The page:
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Published: 7/29/2004

Store in Cygnet set to celebrate century of service

BY MARY STEGMEIR
BLADE STAFF WRITER
Brittany Anderson chats with Diane Hudson, behind the counter, as she returns a video. Brittany had worked at the store. Brittany Anderson chats with Diane Hudson, behind the counter, as she returns a video. Brittany had worked at the store.
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Bill Hudson watches while his father, Robert, tries his luck with a lotto ticket, above. Robert Hudson managed the store, at left, until he retired and his son took it over in 1984. Bill Hudson watches while his father, Robert, tries his luck with a lotto ticket, above. Robert Hudson managed the store, at left, until he retired and his son took it over in 1984.
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The store is celebrating its 100th year. The store is celebrating its 100th year.
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CYGNET, Ohio - There's something about Hudson's Market that keeps customers here coming back.

Some say it's the people. Others contend it's the convenience of having a general store with both a meat counter and a video rental section located in the small village.

But one thing is for sure, said owner Bill Hudson - three generations of his family have worked long and hard to keep the business alive.

This Saturday, Hudson's Market will mark a century in business with prize drawings, a balloon giveaway, and free ice cream cones.

It's a celebration that never would have occurred if Mr. Hudson hadn't agreed to help his father, Robert, sell the store 20 years ago.

The elder Mr. Hudson, who took over operations in 1969, decided it was time to retire in 1984. Since no family members initially were interested in taking over the business, he found an outside buyer.

Robert Hudson negotiated most of the sale and then left on a trip to Australia, leaving his son to finalize the deal.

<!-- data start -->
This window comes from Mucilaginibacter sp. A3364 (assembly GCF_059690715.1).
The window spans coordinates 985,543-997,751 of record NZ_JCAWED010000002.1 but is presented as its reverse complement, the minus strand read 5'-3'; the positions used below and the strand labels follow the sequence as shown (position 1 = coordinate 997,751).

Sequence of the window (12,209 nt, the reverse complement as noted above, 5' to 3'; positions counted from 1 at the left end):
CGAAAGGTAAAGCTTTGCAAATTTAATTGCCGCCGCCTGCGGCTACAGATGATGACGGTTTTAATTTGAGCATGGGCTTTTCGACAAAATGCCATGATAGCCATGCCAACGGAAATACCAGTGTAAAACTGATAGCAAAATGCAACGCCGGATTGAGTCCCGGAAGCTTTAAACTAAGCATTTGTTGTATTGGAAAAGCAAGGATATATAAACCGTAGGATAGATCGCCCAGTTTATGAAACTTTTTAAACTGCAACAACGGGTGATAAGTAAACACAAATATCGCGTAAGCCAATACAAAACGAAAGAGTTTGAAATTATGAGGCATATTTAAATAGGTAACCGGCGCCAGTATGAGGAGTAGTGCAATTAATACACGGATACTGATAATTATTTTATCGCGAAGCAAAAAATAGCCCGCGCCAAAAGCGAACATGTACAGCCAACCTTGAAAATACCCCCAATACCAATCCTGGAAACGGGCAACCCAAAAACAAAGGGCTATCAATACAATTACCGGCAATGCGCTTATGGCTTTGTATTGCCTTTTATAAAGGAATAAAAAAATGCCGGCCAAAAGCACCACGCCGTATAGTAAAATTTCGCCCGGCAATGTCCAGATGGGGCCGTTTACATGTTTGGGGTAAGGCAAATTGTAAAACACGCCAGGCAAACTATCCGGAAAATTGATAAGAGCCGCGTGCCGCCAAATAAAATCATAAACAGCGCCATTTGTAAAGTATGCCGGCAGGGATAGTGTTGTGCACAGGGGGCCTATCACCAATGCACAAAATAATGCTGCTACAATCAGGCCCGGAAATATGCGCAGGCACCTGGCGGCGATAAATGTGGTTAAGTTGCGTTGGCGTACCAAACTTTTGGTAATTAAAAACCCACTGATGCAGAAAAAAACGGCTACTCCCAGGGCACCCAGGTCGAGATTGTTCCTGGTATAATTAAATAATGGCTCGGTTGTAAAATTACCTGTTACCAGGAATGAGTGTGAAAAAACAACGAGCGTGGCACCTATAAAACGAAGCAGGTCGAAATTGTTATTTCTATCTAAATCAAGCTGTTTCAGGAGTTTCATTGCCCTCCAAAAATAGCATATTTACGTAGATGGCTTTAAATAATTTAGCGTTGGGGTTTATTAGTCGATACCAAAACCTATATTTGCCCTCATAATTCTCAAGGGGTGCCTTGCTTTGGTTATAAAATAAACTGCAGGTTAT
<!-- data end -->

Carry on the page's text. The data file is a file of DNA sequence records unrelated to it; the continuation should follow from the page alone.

But his son just couldn't let the market go.

"I had been raised in the store," the 59-year-old said. "I was working here when I wasn't tall enough to reach the meat scale and I had to get a box to stand on."

Bill Hudson called off the sale when he discovered the buyer was more interested in acquiring the antiques inside the general store than in running the business. A little extra pressure from old friends and loyal market customers prompted Mr. Hudson to leave his job selling insurance in Lorain, Ohio, and take the reins of the family business.

"I didn't want to see it sold," he said. "It's part of my history. It's part of Cygnet's history."

The store and the Hudson family certainly have put down roots. Harry Hudson, the son of a northwest Ohio oil field worker, was 17 when he opened the market's doors in 1904. Through the years, the store has changed locations about five times. It moved to its current location, 326 Front Street, in the 1930s.

In its heyday, the market competed with four or five other general stores. Today it is the only store of its kind within a 5-mile radius of Cygnet. But that doesn't mean running the business is easy.

Although the market has a good customer base, averaging between 900 to 1,000 transactions a day and taking in $500,000 to $600,000 in sales annually, Mr. Hudson said keeping the market viable requires careful planning.

For example, since he has taken over the store, Mr. Hudson has slowly transformed the business from a grocery store to a convenience store. The hours of operation also were extended and new products like alcoholic beverages and hand-dipped and soft-serve ice cream have helped attract customers.

Mr. Hudson, who runs the market along with his wife, said he has never regretted his decision to take over the family business.

"You just can't think about finances," he said. "You need to do something worthwhile."

His wife, Diane, agrees.

"You can make people happy," she said. "It's nice to feel that you own something."

Contact Mary Stegmeir at:

mstegmeir@theblade.com

or 412-724-6050.



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